Using concept Maps for Knowledge Acquisition in Satellite Design: Translating "Statements of Requirements on Orbit" to "Design Requirements"
Date of Award
Doctor of Philosophy in Computer Information Systems (DCIS)
Graduate School of Computer and Information Sciences
Maxine S. Cohen
William L. Hafner
This is the 46th year of America as a "Space Faring Nation." Two generations of satellite-engineers have designed, developed, and refined the processes, technologies, and techniques for building satellites. The first generation of satellite pioneers has left the industry. The second generation of satellite engineers is rapidly approaching retirement. Much of the design process knowledge they have will depart with them unless it is codified in some usable way. A way to harvest, retain, and efficiently re-use the design process knowledge of the corps of senior satellite experts is needed to close the gaps among rapidly changing technologies, declining resources, and the need for new satellites. Design process knowledge can be adapted to the use of new materials, fabrication techniques, and resource constraints, if it is captured and made available for re-use.
The search for possible cost savings and increases in efficiency is leading to the application of knowledge acquisition tools and knowledge management methods. This research project attempted to collect, understand, and reuse the knowledge of multiple domain experts on design processes that drive initial design decisions associated with translating "Requirements on Orbit" to "Design Requirements." This research applied concept maps as a knowledge acquisition and representation tool among multiple domain experts in the translation from a statement of requirements to design requirement specifications. There were three specific goals for this research. They were: (1) demonstrating how concept maps can be used for knowledge acquisition among multiple domain experts; (2) developing a prototype knowledge representation model from the concept maps for guiding the development of design requirements from "Statements of Requirements on Orbit" (3) assessing the utility of that prototype knowledge acquisition and representation model by examination of a limited problem set.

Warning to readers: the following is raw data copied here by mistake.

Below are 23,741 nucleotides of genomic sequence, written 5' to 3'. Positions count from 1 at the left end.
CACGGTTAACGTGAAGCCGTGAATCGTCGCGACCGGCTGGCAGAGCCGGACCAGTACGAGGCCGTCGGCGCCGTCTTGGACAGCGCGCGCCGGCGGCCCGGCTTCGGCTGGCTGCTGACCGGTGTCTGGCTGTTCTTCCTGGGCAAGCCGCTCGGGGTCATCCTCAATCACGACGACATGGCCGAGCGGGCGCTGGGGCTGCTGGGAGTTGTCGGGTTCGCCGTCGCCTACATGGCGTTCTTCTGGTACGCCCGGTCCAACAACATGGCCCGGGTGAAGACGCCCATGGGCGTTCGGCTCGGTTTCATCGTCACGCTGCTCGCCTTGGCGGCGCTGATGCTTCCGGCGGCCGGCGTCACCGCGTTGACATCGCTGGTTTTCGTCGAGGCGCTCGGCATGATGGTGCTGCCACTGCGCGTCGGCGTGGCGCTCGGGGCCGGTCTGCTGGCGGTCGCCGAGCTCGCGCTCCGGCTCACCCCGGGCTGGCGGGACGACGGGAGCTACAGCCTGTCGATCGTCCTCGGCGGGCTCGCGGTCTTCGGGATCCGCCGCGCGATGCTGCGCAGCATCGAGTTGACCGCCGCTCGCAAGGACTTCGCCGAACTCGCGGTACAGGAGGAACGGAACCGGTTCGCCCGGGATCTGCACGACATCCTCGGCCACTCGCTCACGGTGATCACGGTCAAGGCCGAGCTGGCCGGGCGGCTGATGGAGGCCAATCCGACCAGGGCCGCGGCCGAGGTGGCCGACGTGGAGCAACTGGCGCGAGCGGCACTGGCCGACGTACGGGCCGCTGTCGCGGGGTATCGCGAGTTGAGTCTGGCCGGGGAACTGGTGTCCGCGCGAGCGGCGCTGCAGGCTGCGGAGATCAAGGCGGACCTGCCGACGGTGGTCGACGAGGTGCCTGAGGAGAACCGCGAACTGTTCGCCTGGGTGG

Michael J. Kramer. 2005. Using concept Maps for Knowledge Acquisition in Satellite Design: Translating "Statements of Requirements on Orbit" to "Design Requirements". Doctoral dissertation. Nova Southeastern University. Retrieved from NSUWorks, Graduate School of Computer and Information Sciences. (647)